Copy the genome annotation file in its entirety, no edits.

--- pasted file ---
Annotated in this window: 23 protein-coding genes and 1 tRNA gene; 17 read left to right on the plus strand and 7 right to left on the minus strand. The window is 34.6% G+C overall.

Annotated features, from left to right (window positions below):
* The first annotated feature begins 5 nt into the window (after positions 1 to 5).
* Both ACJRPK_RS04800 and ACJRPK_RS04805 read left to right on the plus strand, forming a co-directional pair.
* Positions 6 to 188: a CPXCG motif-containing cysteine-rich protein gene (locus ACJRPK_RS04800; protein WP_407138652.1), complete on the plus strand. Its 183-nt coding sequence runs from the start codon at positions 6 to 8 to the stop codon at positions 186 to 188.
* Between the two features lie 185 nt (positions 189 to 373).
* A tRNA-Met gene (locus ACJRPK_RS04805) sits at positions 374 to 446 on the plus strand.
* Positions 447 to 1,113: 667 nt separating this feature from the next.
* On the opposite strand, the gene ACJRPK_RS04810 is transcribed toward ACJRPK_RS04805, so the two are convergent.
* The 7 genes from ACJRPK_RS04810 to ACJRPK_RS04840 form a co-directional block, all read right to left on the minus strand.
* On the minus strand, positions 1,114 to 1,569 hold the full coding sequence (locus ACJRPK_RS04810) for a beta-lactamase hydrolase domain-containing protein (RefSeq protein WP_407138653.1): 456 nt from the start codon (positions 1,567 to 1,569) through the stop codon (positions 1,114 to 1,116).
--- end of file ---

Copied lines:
Annotated in this window: 23 protein-coding genes and 1 tRNA gene; 17 read left to right on the plus strand and 7 right to left on the minus strand. The window is 34.6% G+C overall.

Annotated features, from left to right (window positions below):
* The first annotated feature begins 5 nt into the window (after positions 1 to 5).
* Both ACJRPK_RS04800 and ACJRPK_RS04805 read left to right on the plus strand, forming a co-directional pair.
* Positions 6 to 188: a CPXCG motif-containing cysteine-rich protein gene (locus ACJRPK_RS04800; protein WP_407138652.1), complete on the plus strand. Its 183-nt coding sequence runs from the start codon at positions 6 to 8 to the stop codon at positions 186 to 188.
* Between the two features lie 185 nt (positions 189 to 373).
* A tRNA-Met gene (locus ACJRPK_RS04805) sits at positions 374 to 446 on the plus strand.
* Positions 447 to 1,113: 667 nt separating this feature from the next.
* On the opposite strand, the gene ACJRPK_RS04810 is transcribed toward ACJRPK_RS04805, so the two are convergent.
* The 7 genes from ACJRPK_RS04810 to ACJRPK_RS04840 form a co-directional block, all read right to left on the minus strand.
* On the minus strand, positions 1,114 to 1,569 hold the full coding sequence (locus ACJRPK_RS04810) for a beta-lactamase hydrolase domain-containing protein (RefSeq protein WP_407138653.1): 456 nt from the start codon (positions 1,567 to 1,569) through the stop codon (positions 1,114 to 1,116).